- Miller, from Seventh to Maple, especially on sidewalk and part in specially marked lanes in the street.
It’s a system basically designed to help bike riders travelling to school, work, or the shops. The Parks and Recreation Department has come up with a separate plan for construction of another series of bikepaths financed out of its own budget. They call it the Greenways System, which is a plan to connect all the park-type areas in the city with a system of bicycle pedestrian paths. A bike path to Geddes Pond is planned for completion this summer, with Argo Pond, Wurster Park and Riverside Park also mentioned. Between the two systems we should wind up with a well-diversified, far-reaching system of bike paths.
LOCK IT OR LOSE IT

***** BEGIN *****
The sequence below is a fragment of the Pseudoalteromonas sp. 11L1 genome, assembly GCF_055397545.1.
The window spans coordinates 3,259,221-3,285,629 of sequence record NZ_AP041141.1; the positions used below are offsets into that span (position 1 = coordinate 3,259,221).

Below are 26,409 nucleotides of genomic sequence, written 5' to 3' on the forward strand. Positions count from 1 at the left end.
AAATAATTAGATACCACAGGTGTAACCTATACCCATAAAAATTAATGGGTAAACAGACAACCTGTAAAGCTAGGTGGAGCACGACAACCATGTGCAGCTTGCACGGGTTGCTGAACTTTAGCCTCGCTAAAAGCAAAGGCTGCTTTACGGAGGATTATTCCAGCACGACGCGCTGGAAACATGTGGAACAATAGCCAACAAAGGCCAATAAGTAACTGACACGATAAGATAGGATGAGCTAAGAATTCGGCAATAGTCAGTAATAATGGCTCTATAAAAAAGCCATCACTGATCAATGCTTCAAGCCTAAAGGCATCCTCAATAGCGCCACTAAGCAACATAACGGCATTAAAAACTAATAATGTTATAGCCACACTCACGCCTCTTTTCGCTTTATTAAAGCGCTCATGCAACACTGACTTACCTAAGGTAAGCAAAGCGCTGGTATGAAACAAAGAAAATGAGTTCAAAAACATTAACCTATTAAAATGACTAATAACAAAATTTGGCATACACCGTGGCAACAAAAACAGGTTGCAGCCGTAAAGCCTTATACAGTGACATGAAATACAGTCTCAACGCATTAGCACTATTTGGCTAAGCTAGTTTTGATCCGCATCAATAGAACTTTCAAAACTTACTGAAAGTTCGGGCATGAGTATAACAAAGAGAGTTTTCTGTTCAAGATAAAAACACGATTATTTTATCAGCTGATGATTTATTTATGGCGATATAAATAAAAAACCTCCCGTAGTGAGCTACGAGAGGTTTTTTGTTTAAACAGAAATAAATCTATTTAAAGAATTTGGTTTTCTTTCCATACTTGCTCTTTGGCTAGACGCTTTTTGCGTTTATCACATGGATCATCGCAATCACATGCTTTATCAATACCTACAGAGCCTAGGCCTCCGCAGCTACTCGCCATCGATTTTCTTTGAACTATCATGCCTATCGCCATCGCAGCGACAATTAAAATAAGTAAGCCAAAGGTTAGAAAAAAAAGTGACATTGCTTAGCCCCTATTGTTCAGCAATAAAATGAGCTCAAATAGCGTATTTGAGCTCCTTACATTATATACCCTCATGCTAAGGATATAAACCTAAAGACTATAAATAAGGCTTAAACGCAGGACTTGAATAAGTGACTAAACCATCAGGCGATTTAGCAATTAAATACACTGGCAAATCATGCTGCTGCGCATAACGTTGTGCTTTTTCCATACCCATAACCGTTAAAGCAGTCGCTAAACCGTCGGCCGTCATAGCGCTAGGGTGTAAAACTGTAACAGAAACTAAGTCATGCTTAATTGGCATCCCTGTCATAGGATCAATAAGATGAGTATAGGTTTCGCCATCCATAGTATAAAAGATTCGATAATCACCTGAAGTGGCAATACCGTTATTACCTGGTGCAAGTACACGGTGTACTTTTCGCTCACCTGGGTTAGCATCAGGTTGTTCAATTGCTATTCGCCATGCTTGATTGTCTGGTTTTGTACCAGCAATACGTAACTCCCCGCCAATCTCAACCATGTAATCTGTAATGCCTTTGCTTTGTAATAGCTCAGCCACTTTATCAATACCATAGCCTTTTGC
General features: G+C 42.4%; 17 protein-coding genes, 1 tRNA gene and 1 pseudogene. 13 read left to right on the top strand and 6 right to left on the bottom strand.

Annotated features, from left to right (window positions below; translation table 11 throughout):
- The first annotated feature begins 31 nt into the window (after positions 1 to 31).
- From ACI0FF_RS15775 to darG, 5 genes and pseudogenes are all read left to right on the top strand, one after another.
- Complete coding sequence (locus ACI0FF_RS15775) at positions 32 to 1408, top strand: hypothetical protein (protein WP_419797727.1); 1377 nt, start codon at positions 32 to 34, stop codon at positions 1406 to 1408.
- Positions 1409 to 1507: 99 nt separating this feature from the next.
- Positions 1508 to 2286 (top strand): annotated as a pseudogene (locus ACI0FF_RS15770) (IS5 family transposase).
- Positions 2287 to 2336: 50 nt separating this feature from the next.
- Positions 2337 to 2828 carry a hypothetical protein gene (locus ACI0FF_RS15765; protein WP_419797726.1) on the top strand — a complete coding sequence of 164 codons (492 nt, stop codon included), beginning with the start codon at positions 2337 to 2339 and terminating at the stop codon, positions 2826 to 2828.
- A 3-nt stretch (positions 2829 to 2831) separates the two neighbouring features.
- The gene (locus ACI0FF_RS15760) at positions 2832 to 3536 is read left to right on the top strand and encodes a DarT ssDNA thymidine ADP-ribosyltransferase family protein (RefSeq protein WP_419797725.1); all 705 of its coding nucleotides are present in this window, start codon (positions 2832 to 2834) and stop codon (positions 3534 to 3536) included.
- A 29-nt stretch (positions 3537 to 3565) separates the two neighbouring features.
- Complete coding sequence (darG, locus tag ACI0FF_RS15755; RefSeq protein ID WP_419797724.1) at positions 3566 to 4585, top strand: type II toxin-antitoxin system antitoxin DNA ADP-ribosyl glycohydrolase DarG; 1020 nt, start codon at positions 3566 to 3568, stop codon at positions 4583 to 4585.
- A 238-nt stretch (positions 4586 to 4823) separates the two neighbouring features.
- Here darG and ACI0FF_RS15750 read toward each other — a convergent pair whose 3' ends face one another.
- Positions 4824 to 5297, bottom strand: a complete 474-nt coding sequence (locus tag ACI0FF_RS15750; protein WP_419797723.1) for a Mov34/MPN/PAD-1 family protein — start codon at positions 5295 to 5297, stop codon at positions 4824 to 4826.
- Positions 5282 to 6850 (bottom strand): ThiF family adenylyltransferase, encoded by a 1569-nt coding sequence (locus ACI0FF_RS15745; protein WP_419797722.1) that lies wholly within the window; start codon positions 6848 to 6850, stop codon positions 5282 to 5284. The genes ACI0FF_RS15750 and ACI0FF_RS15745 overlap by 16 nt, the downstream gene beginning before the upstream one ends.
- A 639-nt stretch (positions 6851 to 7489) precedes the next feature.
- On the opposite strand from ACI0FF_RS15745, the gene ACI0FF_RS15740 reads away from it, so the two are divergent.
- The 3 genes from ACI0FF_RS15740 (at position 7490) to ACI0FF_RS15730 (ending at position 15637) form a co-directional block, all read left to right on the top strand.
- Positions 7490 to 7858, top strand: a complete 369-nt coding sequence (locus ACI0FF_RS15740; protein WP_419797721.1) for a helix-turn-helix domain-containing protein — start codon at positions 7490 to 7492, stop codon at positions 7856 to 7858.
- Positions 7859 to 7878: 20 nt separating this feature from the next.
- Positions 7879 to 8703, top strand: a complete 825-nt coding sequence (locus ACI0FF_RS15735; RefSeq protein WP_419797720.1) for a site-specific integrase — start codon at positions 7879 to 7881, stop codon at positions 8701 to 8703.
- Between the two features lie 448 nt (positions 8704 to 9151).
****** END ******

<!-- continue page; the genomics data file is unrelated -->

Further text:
Another evil lurking spectre over the bliss of biking is the heartless rip-off. Every bike in this town has a mark upon it-even those rusty junkers. New bikes are lucky to make it to the broken-in stage. No bike is safe, but certainly some wise precautions can be taken and do help. Even the heaviest gauge chain is vulnerable to bolt cutters. Three-quarter inch airplane cable seems to be about the safest, but without a good lock even that is no protection. The best, realistic, paranoiac action is to keep a hand on your bike at all times. There are several effective commercial lock and cable combinations. The Citadel is an indestructible $21.95 cable lock which has remained victorious through onslaught by bolt-, shear-, and cable-cutters, hacksaws, files, prybars, hammers and acid. Clark’s favorite, the Kryptonite, is a $17 lock and bracket style of unique elements. The Gara/lok is a $20 cable and pickproof lock that insures the bike for $100 against theft when the lock is used correctly.